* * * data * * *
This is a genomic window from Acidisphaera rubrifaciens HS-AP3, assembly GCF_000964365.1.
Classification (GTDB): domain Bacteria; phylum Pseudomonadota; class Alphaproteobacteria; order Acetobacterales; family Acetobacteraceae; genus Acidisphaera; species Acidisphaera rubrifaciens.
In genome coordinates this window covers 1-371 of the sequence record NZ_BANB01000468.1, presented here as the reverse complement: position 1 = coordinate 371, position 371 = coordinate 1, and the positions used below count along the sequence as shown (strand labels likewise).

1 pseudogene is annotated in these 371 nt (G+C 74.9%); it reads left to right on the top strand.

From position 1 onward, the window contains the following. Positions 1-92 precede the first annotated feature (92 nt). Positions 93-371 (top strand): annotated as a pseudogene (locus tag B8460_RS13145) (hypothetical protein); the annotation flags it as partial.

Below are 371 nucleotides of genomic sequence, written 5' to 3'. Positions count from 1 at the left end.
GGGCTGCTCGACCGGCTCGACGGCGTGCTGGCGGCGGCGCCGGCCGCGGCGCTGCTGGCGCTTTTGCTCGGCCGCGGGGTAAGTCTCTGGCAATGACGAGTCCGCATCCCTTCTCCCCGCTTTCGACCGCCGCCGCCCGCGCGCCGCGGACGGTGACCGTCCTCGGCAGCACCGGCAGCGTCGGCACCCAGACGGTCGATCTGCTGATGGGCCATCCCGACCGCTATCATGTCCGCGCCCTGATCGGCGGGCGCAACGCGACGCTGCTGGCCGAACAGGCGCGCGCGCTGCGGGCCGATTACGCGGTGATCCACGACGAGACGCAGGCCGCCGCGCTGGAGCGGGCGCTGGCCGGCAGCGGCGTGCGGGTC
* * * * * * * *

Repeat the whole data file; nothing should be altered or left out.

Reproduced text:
This is a genomic window from Acidisphaera rubrifaciens HS-AP3, assembly GCF_000964365.1.
Classification (GTDB): domain Bacteria; phylum Pseudomonadota; class Alphaproteobacteria; order Acetobacterales; family Acetobacteraceae; genus Acidisphaera; species Acidisphaera rubrifaciens.
In genome coordinates this window covers 1-371 of the sequence record NZ_BANB01000468.1, presented here as the reverse complement: position 1 = coordinate 371, position 371 = coordinate 1, and the positions used below count along the sequence as shown (strand labels likewise).

1 pseudogene is annotated in these 371 nt (G+C 74.9%); it reads left to right on the top strand.

From position 1 onward, the window contains the following. Positions 1-92 precede the first annotated feature (92 nt). Positions 93-371 (top strand): annotated as a pseudogene (locus tag B8460_RS13145) (hypothetical protein); the annotation flags it as partial.

Below are 371 nucleotides of genomic sequence, written 5' to 3'. Positions count from 1 at the left end.
GGGCTGCTCGACCGGCTCGACGGCGTGCTGGCGGCGGCGCCGGCCGCGGCGCTGCTGGCGCTTTTGCTCGGCCGCGGGGTAAGTCTCTGGCAATGACGAGTCCGCATCCCTTCTCCCCGCTTTCGACCGCCGCCGCCCGCGCGCCGCGGACGGTGACCGTCCTCGGCAGCACCGGCAGCGTCGGCACCCAGACGGTCGATCTGCTGATGGGCCATCCCGACCGCTATCATGTCCGCGCCCTGATCGGCGGGCGCAACGCGACGCTGCTGGCCGAACAGGCGCGCGCGCTGCGGGCCGATTACGCGGTGATCCACGACGAGACGCAGGCCGCCGCGCTGGAGCGGGCGCTGGCCGGCAGCGGCGTGCGGGTC